Masters Theses

Abstract

"De-watering of refractory concrete is greatly influenced by the permeability of the concrete, which in turn is a complex property determined by gradation of the aggregate in the mixture, water/cement ratio of the mixture, additives, curing condition of the concrete, and composition of the cement. The permeability of concrete is known to be related to the porosity of the mixture.

Permeability of a commercial refractory castable product measured by rapid determination of chloride ion permeability was related to its microstructure. This technique was utilized as a screening method for low permeability and low porosity monolithics. The theory and methodology of rapid determination of chloride ion permeability are appended; the testing method is also evaluated.

Scanning Electron Microscopic analysis of a typical CA cement-based castable is included. BEI and SEI imaging techniques were applied to provide qualitative information on pore structure. The types of pores observed in this study confirmed results reported by other investigators. Atomic Force Microscopy was also conducted and allowed imaging of the finest gel and capillary pores in the structure, providing useful information on the pore structure.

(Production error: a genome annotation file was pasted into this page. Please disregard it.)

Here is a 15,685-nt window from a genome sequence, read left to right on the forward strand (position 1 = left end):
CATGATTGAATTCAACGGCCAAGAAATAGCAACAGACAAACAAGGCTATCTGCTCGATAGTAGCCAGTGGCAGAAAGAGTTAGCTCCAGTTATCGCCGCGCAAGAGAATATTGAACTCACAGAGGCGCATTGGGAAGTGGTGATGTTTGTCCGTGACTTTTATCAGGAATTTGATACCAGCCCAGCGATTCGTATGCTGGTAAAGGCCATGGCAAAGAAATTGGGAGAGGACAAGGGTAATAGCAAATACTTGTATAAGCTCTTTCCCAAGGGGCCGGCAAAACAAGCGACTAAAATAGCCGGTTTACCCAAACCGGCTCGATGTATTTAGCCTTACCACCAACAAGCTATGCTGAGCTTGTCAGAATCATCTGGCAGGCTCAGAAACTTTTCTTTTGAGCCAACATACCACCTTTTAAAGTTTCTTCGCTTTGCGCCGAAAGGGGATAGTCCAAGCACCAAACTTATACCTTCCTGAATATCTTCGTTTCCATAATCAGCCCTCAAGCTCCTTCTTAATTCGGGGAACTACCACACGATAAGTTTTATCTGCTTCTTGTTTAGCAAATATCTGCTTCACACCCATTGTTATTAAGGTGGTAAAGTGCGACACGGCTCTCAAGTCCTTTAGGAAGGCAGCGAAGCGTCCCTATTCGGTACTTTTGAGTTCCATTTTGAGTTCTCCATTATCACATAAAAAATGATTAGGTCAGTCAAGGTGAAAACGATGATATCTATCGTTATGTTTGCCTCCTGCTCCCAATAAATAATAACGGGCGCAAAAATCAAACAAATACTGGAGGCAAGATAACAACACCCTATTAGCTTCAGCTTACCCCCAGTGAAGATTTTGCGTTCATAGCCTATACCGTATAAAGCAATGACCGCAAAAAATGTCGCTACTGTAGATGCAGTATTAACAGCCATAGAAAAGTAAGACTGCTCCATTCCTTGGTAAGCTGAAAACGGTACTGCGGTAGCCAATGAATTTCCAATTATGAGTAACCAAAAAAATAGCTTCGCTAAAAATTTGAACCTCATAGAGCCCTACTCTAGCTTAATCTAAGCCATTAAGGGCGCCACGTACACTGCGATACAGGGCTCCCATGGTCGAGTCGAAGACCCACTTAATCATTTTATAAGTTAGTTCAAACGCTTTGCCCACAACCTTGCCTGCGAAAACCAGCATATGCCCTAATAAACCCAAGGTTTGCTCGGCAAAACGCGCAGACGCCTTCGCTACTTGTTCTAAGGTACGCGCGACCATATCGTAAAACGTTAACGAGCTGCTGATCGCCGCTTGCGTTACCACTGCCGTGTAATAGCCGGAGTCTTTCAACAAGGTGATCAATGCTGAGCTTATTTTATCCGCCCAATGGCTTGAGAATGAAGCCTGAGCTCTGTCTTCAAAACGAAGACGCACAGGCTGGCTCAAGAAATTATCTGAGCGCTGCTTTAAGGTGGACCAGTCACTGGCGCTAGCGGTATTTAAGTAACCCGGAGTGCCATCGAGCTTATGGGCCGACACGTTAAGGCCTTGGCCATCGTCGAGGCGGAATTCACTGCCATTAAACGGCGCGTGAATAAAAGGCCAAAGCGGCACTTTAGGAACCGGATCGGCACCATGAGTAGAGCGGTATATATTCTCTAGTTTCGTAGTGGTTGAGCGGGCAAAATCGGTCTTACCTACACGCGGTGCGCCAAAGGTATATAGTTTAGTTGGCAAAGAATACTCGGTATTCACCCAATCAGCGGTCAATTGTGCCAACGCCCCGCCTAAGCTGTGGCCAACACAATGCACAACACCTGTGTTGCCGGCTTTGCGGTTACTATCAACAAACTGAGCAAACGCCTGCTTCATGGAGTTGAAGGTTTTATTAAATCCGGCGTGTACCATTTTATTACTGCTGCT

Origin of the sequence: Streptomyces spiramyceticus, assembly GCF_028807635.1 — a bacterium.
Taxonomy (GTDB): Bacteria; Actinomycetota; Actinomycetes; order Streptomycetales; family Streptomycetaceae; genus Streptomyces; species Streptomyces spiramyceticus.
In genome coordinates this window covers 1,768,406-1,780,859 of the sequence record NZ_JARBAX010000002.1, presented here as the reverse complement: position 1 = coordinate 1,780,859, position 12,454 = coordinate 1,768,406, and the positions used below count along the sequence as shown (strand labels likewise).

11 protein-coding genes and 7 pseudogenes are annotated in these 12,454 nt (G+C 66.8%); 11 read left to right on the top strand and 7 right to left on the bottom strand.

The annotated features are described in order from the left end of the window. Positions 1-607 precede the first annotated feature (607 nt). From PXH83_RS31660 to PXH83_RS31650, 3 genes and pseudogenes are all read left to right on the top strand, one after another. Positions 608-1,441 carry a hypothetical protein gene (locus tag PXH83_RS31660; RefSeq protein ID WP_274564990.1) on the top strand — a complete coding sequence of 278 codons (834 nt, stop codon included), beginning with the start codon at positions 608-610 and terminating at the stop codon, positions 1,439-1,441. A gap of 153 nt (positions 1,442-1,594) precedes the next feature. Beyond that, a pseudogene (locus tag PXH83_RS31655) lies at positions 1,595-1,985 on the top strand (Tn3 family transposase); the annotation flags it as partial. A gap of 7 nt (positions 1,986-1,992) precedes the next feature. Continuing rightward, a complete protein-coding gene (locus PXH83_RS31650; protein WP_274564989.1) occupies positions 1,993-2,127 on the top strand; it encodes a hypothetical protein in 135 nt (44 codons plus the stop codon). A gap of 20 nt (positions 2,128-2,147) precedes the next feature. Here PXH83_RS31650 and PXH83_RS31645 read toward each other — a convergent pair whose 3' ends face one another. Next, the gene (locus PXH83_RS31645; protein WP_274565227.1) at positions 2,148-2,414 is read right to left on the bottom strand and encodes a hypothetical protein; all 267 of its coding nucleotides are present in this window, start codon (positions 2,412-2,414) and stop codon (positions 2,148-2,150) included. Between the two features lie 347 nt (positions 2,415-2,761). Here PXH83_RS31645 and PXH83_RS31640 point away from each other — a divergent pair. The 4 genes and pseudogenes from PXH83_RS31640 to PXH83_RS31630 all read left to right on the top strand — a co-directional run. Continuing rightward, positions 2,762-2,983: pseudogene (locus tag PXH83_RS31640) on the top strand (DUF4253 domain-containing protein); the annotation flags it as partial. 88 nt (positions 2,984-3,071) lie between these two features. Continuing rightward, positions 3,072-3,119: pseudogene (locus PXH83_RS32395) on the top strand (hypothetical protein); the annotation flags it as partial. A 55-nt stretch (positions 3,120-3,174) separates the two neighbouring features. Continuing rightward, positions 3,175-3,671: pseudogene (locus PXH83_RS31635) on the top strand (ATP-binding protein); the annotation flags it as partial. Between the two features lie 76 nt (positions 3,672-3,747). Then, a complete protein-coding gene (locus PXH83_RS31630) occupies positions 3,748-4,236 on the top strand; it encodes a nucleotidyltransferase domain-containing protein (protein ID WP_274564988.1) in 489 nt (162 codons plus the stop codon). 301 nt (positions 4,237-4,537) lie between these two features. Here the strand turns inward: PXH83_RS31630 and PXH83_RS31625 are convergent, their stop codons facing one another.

Another commercial product was exposed to a temperature gradient and analyzed by SEM. The impact of the type of heat treatment on the microstructure of the castable was also investigated.

A complete literature review on the permeability measurement and related properties of construction concrete is appended"--Abstract, page iv.

Advisor(s)

Moore, Robert E., 1930-2003

Committee Member(s)

Day, D. E.
Hagni, Richard D.

Department(s)

Materials Science and Engineering

Degree Name

M.S. in Ceramic Engineering

Comments

This work was made possible by a research grant from the American Iron and Steel Institute (AISI).

Publisher

University of Missouri--Rolla

Publication Date

Fall 1994

Pagination

xii, 114 pages

Note about bibliography

Includes bibliographic references (pages 108-113).

Rights

© 1994 DongDong Huang, All rights reserved.

Document Type

Thesis - Restricted Access

File Type

text

Language

English

Thesis Number

T 6874

Print OCLC #

32793741

Electronic OCLC #

1098178184

Link to Catalog Record

Electronic access to the full-text of this document is restricted to Missouri S&T users. Otherwise, request this publication directly from Missouri S&T Library or contact your local library.

http://laurel.lso.missouri.edu/record=b2703116~S5

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